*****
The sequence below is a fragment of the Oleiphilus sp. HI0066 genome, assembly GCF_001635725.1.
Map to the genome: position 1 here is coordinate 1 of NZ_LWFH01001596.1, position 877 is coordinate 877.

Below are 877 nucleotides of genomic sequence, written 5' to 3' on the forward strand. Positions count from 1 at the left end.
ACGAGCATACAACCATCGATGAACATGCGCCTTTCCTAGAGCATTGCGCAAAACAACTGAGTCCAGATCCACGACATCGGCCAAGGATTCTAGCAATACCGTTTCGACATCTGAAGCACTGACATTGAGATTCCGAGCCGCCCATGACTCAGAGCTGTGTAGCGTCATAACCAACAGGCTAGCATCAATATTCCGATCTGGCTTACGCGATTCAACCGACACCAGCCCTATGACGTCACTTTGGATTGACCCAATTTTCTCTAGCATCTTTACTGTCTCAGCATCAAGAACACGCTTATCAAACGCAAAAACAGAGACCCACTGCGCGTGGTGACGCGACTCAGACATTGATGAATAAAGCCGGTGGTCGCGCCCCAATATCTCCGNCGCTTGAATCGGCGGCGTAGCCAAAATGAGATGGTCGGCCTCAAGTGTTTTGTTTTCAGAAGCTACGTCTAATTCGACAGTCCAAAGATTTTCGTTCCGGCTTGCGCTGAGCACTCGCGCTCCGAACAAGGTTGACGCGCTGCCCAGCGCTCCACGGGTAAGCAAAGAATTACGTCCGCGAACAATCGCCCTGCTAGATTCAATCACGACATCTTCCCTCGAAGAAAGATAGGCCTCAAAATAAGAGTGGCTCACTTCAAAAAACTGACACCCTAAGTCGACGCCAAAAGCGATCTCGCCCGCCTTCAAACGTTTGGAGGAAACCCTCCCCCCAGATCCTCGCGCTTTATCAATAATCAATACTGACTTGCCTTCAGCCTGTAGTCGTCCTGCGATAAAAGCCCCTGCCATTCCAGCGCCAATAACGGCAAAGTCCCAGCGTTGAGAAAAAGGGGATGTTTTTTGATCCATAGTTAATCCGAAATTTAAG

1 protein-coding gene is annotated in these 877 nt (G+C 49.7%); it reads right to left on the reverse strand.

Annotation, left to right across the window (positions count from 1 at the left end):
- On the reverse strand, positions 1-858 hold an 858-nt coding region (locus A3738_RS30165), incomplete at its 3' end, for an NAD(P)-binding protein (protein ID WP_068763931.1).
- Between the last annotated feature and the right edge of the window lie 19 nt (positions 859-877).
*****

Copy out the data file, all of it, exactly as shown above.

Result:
The sequence below is a fragment of the Oleiphilus sp. HI0066 genome, assembly GCF_001635725.1.
Map to the genome: position 1 here is coordinate 1 of NZ_LWFH01001596.1, position 877 is coordinate 877.

Below are 877 nucleotides of genomic sequence, written 5' to 3' on the forward strand. Positions count from 1 at the left end.
ACGAGCATACAACCATCGATGAACATGCGCCTTTCCTAGAGCATTGCGCAAAACAACTGAGTCCAGATCCACGACATCGGCCAAGGATTCTAGCAATACCGTTTCGACATCTGAAGCACTGACATTGAGATTCCGAGCCGCCCATGACTCAGAGCTGTGTAGCGTCATAACCAACAGGCTAGCATCAATATTCCGATCTGGCTTACGCGATTCAACCGACACCAGCCCTATGACGTCACTTTGGATTGACCCAATTTTCTCTAGCATCTTTACTGTCTCAGCATCAAGAACACGCTTATCAAACGCAAAAACAGAGACCCACTGCGCGTGGTGACGCGACTCAGACATTGATGAATAAAGCCGGTGGTCGCGCCCCAATATCTCCGNCGCTTGAATCGGCGGCGTAGCCAAAATGAGATGGTCGGCCTCAAGTGTTTTGTTTTCAGAAGCTACGTCTAATTCGACAGTCCAAAGATTTTCGTTCCGGCTTGCGCTGAGCACTCGCGCTCCGAACAAGGTTGACGCGCTGCCCAGCGCTCCACGGGTAAGCAAAGAATTACGTCCGCGAACAATCGCCCTGCTAGATTCAATCACGACATCTTCCCTCGAAGAAAGATAGGCCTCAAAATAAGAGTGGCTCACTTCAAAAAACTGACACCCTAAGTCGACGCCAAAAGCGATCTCGCCCGCCTTCAAACGTTTGGAGGAAACCCTCCCCCCAGATCCTCGCGCTTTATCAATAATCAATACTGACTTGCCTTCAGCCTGTAGTCGTCCTGCGATAAAAGCCCCTGCCATTCCAGCGCCAATAACGGCAAAGTCCCAGCGTTGAGAAAAAGGGGATGTTTTTTGATCCATAGTTAATCCGAAATTTAAG

1 protein-coding gene is annotated in these 877 nt (G+C 49.7%); it reads right to left on the reverse strand.

Annotation, left to right across the window (positions count from 1 at the left end):
- On the reverse strand, positions 1-858 hold an 858-nt coding region (locus A3738_RS30165), incomplete at its 3' end, for an NAD(P)-binding protein (protein ID WP_068763931.1).
- Between the last annotated feature and the right edge of the window lie 19 nt (positions 859-877).